Computers have infiltrated every facet of our lives, from our toothbrushes to the parking meter. The one company to get in early and become the standard bearer of software, Microsoft (MSFT 1.52%) made out like a bandit with its network effects: Your office uses Office? We'll use Office, too. With that momentum, the products sold themselves every upgraded version -- you didn't want to send files in the old, incompatible, unstylish format.
That momentum, though, is fading. Competition and industry dynamics are combining to unseat the default software choice, and Microsoft is struggling to deliver products to keep it relevant. The market has yet to realize just how quickly Microsoft can find itself without much of a future.
The following charts list out Microsoft's revenue and operating profits by division. Note that online services, which includes Bing and MSN, have run at a loss for the past three years.
Profits from Windows fell 6% from 2011 to 2012. Windows 8 is supposed to buoy those numbers; however, while its official sales numbers remain a mystery, reports of a 14% drop in PC sales don't suggest a hit piece of software. Sure, PC sales don't include tablets, what Windows 8 was truly created for, but even sales of Microsoft's Surface have reportedly been slow, with an estimated and unofficial 1.5 million sold versus an order of 3 million. About 130 million tablets overall were sold in 2012.
Online services, Microsoft's effort in online advertising, lost about $2.5 billion in 2010 and 2011, and then $8.5 billion in 2012 after writing off $6 billion in goodwill.
The entertainment division, made up of Xbox and Windows Phone, barely contributed to profits in 2012, with $364 million.
The real drivers in Microsoft's income are its business-oriented profits in servers and Office. Taken together, they contributed $23 billion in operating income, helping fund the losing business segments, as total operating income for Microsoft was $21.7 billion. While Microsoft seemingly has a large consumer presence based on its expansive advertising, it is dependent mostly on business sales and should be valued as such. But even business sales could change rapidly for the worse.
More mobile, less Office
Microsoft is following the industry toward online offerings, including its juggernaut Office. Such a move makes sense, but it takes Office and puts it against free offerings such as Google (GOOGL 1.34%)Drive. It also highlights the trend away from single workstations and toward mobile devices that depend more on accessing items through a browser instead of through an application running on an traditional operating system. Google's (GOOGL 1.34%) Chrome OS exemplifies this as well, as an entire operating system built specifically geared toward Web-based applications. And Google, of course, dominates competitors such as Microsoft when it comes to online advertising, which contribute to 95% of Google's revenues.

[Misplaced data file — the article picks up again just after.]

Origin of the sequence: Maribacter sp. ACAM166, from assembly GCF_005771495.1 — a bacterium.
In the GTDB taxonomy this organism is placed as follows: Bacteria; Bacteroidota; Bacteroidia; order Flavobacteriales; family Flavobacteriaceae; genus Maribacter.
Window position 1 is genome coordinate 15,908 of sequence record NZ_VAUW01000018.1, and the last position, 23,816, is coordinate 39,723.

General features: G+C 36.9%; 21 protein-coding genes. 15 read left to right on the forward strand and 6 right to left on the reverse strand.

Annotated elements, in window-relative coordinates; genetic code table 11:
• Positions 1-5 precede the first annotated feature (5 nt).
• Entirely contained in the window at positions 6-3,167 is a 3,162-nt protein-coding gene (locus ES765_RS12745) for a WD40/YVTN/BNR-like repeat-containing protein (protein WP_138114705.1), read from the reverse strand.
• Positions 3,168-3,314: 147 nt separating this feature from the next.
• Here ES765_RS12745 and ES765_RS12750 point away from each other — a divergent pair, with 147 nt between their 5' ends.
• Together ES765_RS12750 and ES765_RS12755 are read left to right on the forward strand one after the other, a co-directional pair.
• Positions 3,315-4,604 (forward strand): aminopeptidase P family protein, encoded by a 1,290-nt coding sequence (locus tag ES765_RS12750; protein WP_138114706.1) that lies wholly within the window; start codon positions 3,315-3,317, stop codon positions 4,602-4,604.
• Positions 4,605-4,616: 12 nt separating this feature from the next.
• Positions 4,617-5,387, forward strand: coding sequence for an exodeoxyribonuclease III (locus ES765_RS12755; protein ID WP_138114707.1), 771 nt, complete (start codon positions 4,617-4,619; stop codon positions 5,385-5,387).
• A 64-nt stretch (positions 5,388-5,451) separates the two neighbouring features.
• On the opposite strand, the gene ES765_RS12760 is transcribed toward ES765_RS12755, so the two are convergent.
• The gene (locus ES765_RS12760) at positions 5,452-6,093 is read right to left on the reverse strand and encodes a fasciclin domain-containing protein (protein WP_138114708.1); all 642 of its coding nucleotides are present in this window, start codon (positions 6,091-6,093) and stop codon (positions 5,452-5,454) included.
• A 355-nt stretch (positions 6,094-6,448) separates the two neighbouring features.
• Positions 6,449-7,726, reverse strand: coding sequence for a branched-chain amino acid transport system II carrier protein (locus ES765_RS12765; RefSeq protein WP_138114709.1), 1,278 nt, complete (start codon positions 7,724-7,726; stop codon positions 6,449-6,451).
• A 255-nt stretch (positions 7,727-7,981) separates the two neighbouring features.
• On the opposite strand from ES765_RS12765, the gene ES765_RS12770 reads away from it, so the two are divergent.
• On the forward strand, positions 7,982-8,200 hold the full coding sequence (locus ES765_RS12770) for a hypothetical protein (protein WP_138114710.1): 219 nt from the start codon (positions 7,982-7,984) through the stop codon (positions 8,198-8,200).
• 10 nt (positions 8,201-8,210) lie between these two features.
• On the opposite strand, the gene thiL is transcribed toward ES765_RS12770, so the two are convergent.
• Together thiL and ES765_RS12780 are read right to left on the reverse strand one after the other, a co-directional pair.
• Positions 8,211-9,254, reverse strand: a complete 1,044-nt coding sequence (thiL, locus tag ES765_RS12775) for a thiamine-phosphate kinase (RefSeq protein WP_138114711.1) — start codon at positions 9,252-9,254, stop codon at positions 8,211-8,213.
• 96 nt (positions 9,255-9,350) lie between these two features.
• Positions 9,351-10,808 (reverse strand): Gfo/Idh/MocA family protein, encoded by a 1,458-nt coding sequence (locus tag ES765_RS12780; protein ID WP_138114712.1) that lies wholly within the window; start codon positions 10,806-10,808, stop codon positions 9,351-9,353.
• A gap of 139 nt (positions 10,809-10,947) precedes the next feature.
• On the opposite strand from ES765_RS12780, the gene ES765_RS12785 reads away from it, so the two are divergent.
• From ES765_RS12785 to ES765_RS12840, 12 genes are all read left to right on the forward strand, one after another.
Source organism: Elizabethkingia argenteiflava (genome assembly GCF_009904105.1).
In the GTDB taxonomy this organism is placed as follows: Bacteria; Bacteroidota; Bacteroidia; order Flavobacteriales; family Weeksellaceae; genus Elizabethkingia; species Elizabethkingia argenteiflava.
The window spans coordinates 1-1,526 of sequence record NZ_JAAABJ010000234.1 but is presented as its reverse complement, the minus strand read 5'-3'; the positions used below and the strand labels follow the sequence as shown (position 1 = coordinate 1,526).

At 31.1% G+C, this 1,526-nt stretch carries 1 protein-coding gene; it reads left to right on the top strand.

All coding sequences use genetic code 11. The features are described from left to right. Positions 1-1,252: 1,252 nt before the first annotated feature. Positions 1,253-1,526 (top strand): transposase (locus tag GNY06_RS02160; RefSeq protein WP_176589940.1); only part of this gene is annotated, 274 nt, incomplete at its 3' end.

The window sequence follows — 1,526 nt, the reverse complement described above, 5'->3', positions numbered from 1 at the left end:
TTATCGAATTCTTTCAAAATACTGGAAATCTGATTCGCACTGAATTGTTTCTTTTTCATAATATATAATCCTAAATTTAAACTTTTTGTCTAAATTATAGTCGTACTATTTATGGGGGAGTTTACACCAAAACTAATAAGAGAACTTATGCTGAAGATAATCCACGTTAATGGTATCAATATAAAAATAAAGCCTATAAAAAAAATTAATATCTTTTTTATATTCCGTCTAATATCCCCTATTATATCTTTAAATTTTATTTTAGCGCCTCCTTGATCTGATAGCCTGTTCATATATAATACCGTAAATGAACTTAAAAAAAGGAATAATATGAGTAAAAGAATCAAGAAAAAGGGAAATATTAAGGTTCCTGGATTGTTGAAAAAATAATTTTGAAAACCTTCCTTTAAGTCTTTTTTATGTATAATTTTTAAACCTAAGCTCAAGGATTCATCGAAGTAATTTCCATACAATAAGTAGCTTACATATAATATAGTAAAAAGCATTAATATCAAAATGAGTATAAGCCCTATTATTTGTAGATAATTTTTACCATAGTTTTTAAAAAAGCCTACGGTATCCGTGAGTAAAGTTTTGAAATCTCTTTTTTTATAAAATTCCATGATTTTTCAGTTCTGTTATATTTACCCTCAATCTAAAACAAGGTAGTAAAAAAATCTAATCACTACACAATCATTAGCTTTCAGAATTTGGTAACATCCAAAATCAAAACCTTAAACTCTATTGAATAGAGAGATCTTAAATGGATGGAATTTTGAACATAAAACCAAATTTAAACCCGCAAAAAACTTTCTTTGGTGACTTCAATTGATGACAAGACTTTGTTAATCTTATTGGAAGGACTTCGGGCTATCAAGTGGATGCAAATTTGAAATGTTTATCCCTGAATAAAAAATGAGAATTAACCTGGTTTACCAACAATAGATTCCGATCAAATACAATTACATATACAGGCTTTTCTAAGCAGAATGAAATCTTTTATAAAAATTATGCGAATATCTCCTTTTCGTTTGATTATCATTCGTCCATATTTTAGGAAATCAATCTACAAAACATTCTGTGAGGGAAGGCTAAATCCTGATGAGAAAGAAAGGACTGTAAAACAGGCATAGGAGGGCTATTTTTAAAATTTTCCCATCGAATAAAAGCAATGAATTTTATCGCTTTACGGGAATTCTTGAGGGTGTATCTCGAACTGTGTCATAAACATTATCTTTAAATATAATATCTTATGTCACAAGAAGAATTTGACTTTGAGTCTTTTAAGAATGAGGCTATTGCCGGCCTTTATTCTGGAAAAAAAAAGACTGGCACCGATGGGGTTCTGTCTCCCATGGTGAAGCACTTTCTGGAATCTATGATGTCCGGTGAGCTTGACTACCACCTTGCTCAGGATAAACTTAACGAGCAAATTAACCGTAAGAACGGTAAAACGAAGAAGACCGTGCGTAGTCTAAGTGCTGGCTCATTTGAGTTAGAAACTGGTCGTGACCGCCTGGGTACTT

It makes sense that Microsoft has thrown all that it can at the mobile market through Windows Phone and the Surface. It needs to be a part of that growing tech sector. Even the weight of Microsoft, however, doesn't guarantee successful products. The company can fund a failing product for a long time -- maybe even long enough for some general adoption -- but significant profits may never follow. For example, the Xbox was able to gain a following in a market that Microsoft never previously touched, but it still fails to significantly contribute to earnings.
For now, Microsoft continues to milk Office. But with mobile devices that don't need such software, based much more on Web-centric applications, the future is hazy. Even if its server business remains untouched and grows with its industry, there's little to look forward to in Microsoft's future.